Physical fatigue can be banished also, by putting ourselves in tune with inner abundance, flowing to us from infinity. The deeper this attunement, through meditation, the greater the abundance we experience in every aspect of our lives.

It was from a great master of yoga, Paramhansa Yogananda, that I learned the art and science of meditation. I read his Autobiography of a Yogi (1) in 1948, and was so moved by it that I took the next bus from New York City to Los Angeles, where he had his headquarters. The day I met him, he accepted me as a disciple, and I lived with him as a monk for the remaining three and a half years of his life. I have been his disciple ever since.”

Excerpt taken from Awaken to Superconsciousness by Swami Kriyananda

1) Take some time to find a space in your home, office or even outside, that you would like to dedicate to be your meditation spot. Ideally this space would be its own room. That is not always possible to do, so do the best that you can to create this space for yourself. Some people use a screen to section off a portion of a room, or hang curtains. Be creative and have fun. If you create a space for your meditation, and use it just for meditation, it will help you to create an environment that supports your practice.

Do not let not having the perfect space to meditation delay your meditation practice!

2) As an experiment try to meditate at least once a day. Good times are first thing in the morning or last thing at night, before you go to bed. It will help you if you meditate at the same time every day. It is better to meditate every day for just five minutes, than to meditate for longer periods of time, only once or twice a week. In order to get the full benefits of meditation you need to meditate every day.

  • Use the audio guided meditation as much as you like, as you begin on your new adventure with meditation. You can use part of the audio or the full audio, depending on how much time you have.
  • Do what works for you. If you do not meditate every day, do not feel bad or beat yourself up! Enjoy the process!

Audio: Physical Guided Relaxation (5 minutes)

Audio: Guided Meditation (1 minute)

Full Course Outline

Assignments:
  • Reading Assignment — What is Meditation?
  • Reading Assignment — Meditation Keys for Beginners
  • Reading Assignment — Swami Kriyananda on Meditation
Activities:
  • Video — Meditation for Starters with Swami Kriyananda
  • Audio Recording — Physical Guided Relaxation (5 minutes)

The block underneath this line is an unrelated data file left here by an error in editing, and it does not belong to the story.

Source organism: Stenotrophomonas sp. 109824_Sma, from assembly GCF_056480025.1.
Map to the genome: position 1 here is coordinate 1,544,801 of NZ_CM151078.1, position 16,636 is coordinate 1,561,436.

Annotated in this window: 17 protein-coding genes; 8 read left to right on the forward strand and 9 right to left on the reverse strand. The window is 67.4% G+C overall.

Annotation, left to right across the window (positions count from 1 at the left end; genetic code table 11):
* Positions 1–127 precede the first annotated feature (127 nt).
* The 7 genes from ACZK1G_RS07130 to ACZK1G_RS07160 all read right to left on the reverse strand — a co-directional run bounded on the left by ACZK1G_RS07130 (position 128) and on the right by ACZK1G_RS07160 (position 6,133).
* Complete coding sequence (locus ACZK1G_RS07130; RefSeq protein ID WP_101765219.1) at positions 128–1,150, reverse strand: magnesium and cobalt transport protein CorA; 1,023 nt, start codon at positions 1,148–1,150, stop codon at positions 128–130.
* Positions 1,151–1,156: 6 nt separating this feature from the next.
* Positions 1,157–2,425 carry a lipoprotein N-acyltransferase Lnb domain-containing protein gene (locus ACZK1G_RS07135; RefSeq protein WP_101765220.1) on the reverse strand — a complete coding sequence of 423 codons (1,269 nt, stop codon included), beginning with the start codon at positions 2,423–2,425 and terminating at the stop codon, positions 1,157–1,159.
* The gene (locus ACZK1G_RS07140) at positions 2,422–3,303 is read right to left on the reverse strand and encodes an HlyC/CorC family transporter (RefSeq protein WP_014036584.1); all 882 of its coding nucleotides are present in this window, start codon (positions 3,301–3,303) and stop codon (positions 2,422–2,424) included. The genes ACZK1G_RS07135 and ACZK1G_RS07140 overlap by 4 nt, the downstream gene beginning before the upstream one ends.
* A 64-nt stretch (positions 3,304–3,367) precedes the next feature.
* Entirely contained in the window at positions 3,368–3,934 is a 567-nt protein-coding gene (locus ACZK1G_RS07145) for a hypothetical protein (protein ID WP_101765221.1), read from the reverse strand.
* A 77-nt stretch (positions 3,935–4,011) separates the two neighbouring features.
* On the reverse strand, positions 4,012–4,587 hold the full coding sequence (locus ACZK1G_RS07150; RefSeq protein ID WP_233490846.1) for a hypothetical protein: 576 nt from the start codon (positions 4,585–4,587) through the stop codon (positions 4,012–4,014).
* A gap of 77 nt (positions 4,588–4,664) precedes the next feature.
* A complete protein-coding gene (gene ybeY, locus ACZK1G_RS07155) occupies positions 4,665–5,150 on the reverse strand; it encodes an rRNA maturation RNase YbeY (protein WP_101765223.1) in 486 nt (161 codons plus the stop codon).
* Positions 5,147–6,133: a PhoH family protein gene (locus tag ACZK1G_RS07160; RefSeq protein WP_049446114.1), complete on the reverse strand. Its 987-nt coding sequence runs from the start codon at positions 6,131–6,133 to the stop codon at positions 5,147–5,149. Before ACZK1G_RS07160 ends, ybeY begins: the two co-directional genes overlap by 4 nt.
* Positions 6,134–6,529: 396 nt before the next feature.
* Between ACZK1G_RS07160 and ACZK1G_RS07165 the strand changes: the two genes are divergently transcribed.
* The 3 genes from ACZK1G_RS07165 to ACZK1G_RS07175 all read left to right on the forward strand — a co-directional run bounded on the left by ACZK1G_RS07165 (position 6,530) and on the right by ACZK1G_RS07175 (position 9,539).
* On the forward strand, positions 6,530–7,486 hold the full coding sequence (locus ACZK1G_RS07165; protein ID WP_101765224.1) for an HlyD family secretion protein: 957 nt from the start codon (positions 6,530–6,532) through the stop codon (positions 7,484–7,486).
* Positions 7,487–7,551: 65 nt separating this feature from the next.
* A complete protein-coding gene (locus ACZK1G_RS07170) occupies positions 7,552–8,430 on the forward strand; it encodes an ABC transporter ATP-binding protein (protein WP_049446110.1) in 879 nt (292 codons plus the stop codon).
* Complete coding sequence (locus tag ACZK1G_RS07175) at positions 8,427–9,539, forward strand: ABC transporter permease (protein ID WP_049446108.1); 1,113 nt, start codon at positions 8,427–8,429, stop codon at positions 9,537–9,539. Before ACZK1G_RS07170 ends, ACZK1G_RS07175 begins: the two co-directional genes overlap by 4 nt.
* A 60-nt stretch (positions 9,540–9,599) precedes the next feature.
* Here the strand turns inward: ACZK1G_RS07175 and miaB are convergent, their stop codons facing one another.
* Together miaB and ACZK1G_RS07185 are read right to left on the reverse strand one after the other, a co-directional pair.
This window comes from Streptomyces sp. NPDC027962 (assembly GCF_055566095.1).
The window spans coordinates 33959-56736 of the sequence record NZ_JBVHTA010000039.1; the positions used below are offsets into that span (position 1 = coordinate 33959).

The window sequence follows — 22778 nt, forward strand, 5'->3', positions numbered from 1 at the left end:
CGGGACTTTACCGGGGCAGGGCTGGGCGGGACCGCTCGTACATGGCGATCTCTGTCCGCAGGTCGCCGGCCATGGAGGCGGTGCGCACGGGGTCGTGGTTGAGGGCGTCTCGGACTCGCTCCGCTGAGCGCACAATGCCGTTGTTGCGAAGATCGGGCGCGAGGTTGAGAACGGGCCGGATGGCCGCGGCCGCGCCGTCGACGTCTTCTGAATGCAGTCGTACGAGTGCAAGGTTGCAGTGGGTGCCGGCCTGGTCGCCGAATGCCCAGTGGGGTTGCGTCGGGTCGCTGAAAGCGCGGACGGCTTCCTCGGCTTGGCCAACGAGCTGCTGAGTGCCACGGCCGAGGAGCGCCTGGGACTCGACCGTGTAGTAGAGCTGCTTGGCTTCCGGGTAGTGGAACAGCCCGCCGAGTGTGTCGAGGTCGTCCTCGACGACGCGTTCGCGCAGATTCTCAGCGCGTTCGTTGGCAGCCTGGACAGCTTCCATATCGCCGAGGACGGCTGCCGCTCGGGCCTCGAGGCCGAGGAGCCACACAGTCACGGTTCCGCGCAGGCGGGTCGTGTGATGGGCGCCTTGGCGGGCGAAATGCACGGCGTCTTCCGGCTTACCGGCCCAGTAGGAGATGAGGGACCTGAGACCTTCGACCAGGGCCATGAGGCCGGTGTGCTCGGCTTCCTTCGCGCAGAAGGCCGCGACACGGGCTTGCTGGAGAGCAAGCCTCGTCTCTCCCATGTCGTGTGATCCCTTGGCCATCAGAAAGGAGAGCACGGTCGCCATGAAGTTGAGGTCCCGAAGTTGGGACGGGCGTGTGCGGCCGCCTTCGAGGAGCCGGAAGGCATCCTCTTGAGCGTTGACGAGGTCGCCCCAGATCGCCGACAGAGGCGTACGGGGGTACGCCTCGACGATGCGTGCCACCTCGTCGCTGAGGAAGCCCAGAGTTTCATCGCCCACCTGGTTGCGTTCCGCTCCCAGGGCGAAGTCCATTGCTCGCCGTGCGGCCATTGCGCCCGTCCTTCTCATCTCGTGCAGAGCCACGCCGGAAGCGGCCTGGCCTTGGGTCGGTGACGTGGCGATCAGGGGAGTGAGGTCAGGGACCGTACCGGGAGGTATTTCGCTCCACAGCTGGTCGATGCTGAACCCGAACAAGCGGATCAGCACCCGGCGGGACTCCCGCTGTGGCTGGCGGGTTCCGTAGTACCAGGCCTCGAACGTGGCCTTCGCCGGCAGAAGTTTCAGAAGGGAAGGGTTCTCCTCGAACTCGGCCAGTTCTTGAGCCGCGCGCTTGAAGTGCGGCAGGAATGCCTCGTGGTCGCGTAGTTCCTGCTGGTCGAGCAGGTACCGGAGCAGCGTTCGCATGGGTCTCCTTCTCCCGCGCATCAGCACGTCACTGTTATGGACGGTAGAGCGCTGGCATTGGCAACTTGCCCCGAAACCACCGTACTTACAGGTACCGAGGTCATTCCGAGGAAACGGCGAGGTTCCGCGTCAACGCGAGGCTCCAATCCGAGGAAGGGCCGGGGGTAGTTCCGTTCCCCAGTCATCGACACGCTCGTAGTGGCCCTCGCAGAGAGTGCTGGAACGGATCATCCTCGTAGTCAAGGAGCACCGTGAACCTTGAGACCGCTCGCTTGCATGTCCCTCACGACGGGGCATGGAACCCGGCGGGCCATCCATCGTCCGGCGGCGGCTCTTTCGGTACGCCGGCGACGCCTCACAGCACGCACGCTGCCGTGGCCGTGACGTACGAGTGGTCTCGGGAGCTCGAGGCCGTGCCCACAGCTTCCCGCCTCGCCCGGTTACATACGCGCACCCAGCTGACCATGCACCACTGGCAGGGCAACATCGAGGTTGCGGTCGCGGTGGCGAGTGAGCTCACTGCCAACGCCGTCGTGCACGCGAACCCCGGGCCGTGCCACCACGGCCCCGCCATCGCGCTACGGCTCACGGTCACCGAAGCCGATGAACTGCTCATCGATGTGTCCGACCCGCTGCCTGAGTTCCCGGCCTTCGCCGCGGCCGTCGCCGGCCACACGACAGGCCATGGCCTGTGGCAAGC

• Audio Recording — Guided Meditation (1 minute)
  • Homework for the First Week
Assignments:
  • Breathing Meditation Basics for Relaxation
  • Deep Relaxation
  • How to Sit Comfortably
  • Video — How to Sit Comfortably for Meditation
Activities:
  • Audio — Guided Relaxation
  • Audio — Guided Meditation
  • Homework for the Second Week
Assignments:
  • The Art of Meditation
  • Practical Tips for Meditation
  • Importance of Environment
Activity:
  • Audio — Guided Meditation
Additional Resources:
  • Daily Meditator Newsletter
  • Movie Trailer — Finding Happiness Movie

More About Course

Free Introduction to Meditation“Meditation is a process of returning to your own center. It is learning to relate to life and to your environment from who you are, and not from the way other people try to define you.” — Swami Kriyananda   from Meditation for Starters

 

This introductory course provides a solid base of understanding what meditation IS and how to apply the various techniques so that you experience deep states of peace within your own Self. You’ll learn the fundamentals of meditation so that you may begin developing a habitual practice. The essence of meditation is deep relaxation and concentration. This course presents various practices that help release physical discomfort while sitting and techniques to relax and focus the mind.
In this self-paced course you will have 30 days to complete three lessons. We encourage you to complete one lesson per week and to dedicate some time every day to your study so that you may get the most from the material. Take full advantage of the interactive forums to share your thoughts and inspiration with other participants, and the course instructor is available to support you throughout your journey.

You will receive an email reminder seven days before your enrollment period expires. We offer enrollment extensions freely, so if you find you need more time to complete the course, you can let us know at admin@onlinewithananda.org.

Associated Courses

Dhyan Davis

Dhyan Davis grew up in the San Francisco Bay Area and moved to Ananda Village back in 2010. Immersing himself in the teachings of Paramhansa Yogananda, he finally discovered what had always been missing in his life: inner joy. Through the power of Kriya Yoga and service to others, Dhyan has dedicated his life to spreading the universally applicable teachings of yoga and meditation to other truth seeking souls. Being a certified Ananda Yoga and Meditation teacher, he has lived and taught these liberating techniques of yoga both in America and India. Earnest in his search for truth and in his love for others, Dhyan extends his friendship to soul friends everywhere.

1 review for Free Introduction to Meditation

Add a Review